A review article written by David Bradley Science Writer for EPSRC newsletter "Newsline". Copyright David Bradley 1998. Reproduced here with permission.
Space is a messy place not least because of all the broken down satellites, chunks of rock and UFOs, but it is thick with dust as well. With support provided by the first ever joint grant from EPSRC and PPARC, New Zealand educated Professor David E Williams of the Chemistry department at University College London has begun to study the chemical reactions taking place on the surface of the dust particles, which could help clear up theories about why some molecules in space, such as hydrogen and water, are as common as they are.
Williams and his colleagues have designed a new experiment that can look at the energy of certain so-called recombination reactions in which atoms join back together to form simple, small molecules such as dihydrogen (H2), water (H2O) and carbon monoxide (CO). But how can such small molecules be relevant on a universal scale? Williams explained to Newsline:
"The main reaction is the combination of two hydrogen atoms to form a hydrogen molecule. However, when chemists work out the expected rate of this reaction in the gas phase in outer space, the result is much too low to account for the actual amounts of hydrogen present in the universe".
To explain this seeming paradox astronomers such as David A Williams and Jonathan Rawlings at UCL have postulated that any hydrogen molecules that are split apart by ultra-violet starlight must recombine on the surface of cosmic dust in a highly efficient catalytic reaction. Chemist Williams points out that the astronomers have no data on which to base their postulate, which is where his research comes in.
"The idea appears reasonable, based on back-of-envelope calculations," he says, "but the astronomers would like a firmer foundation than this."
Williams' colleague Richard Jackman in Electrical Engineering is creating forms of carbon known as diamond-like carbon. These materials are not quite as hard or crystalline as true diamond but importantly have very similar properties to the surface of cosmic dust particles in terms of their spectrum. These materials will be used as a mock cosmic particles. Williams says that once they have the cosmic dust mimic, he and his colleagues will be able to carry out some fundamental experiments using very cold hydrogen atoms to see if they can reproduce the cosmic reactions of hydrogen in the laboratory.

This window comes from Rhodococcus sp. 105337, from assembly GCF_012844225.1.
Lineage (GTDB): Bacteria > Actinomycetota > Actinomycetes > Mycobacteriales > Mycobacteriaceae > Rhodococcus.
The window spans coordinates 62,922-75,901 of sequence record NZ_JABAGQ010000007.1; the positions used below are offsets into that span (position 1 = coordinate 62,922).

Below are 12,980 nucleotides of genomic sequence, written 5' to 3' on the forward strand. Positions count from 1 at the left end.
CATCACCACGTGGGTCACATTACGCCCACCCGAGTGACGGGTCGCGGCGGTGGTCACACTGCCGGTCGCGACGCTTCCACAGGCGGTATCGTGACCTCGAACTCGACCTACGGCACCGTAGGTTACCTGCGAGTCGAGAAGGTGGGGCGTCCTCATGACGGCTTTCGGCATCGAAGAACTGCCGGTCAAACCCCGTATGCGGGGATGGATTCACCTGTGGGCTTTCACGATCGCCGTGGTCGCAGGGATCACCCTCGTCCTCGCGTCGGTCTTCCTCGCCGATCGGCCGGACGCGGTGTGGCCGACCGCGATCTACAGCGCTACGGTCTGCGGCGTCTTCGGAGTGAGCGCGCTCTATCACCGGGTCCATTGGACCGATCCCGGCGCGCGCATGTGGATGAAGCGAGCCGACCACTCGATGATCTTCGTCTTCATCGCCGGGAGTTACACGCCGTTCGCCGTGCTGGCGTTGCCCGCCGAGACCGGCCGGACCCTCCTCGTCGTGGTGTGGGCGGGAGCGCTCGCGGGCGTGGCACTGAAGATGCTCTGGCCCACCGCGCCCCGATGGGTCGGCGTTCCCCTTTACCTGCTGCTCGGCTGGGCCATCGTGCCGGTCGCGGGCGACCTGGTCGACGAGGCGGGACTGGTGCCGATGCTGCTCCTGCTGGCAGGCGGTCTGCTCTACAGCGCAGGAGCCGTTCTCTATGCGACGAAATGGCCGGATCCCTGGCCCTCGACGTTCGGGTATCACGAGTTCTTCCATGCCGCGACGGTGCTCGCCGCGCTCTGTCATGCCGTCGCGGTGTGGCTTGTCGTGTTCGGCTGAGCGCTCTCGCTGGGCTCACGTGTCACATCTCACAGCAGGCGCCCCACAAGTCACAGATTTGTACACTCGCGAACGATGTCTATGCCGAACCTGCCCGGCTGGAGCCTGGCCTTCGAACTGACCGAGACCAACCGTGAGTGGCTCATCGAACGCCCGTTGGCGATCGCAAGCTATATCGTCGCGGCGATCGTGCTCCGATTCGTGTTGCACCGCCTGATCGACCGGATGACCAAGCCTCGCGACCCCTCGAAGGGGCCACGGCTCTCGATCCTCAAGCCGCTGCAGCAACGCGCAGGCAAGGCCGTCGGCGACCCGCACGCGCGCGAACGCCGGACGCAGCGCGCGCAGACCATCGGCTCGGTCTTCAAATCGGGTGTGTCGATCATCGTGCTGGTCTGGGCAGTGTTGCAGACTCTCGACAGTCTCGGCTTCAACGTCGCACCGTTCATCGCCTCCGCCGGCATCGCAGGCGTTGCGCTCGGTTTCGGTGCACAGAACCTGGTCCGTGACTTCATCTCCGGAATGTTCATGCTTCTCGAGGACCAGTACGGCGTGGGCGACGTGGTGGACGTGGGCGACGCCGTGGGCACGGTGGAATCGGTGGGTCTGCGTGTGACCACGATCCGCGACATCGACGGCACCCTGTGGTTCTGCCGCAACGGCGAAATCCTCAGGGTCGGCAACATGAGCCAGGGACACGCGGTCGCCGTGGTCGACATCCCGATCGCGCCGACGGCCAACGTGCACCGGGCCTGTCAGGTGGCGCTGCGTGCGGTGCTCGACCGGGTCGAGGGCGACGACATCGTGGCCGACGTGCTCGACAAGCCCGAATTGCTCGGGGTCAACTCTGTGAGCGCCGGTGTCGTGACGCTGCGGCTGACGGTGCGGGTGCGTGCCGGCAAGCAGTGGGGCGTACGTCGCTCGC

The researchers can cool a beam of hydrogen atoms using a helium cryostat to just 10 degrees above absolute zero. The beam is then directed towards the carbon surface held at (10-100 K) on to which other hydrogen atoms have already been adsorbed. Williams anticipates that the only product of this reaction will be dihydrogen formed as two hydrogen atoms combine in the collisions.
To confirm what is formed in the experiment he and his colleagues Stephen Price, Nigel Mason, Jon Gingell and postgraduate student James Perry will use a relatively simple but highly sensitive analytical technique known as time-gated time-of-flight mass spectrometry coupled with resonant-enhanced multiphoton ionization. A tuneable laser is used to selectively ionize H2 molecules which desorb from the 'dust' surface. These ionized molecules are then detected and identified by the mass spectrometer. The power of the technique is that due to the selectivity of the laser ionization, only molecules in certain internal states will be ionized. Hence, this simple ionization and detection scheme allows identification of the internal states and kinetic energy of the desorbed H2 molecules.
UCL theorists David Clary and Andrew Fisher, with research student Adam Farebrother, are concurrently applying a quantum scattering theory which they have newly developed , to calculate the course of the reaction.
"The calculations will give predictions of the reaction efficiency and vibrational energy distribution of the product," explains Williams, "we will compare the results to the experiment and assess which of the two possible mechanisms (Eley-Rideal or Langmuir-Hinshelwood) is the best."
He adds that once this comparison is made, if they are happy with the theory then they can use it to extrapolate from the lab into outer space.
Aside from the hydrogen recombination reaction, there are several others such as the combination of oxygen and hydrogen atoms to form hydroxyl (OH) and then water molecules.
"There appears to be a lot of water 'up there' and lots of other compounds too," explains Williams.
He and his colleagues will then progress from hydrogen to these other reactions.
The reaction sequences are purely speculation at the moment but Williams' research will hopefully give a true understanding of molecule formation in deep space, and allow some of inner most secrets of the cosmos to be unravelled.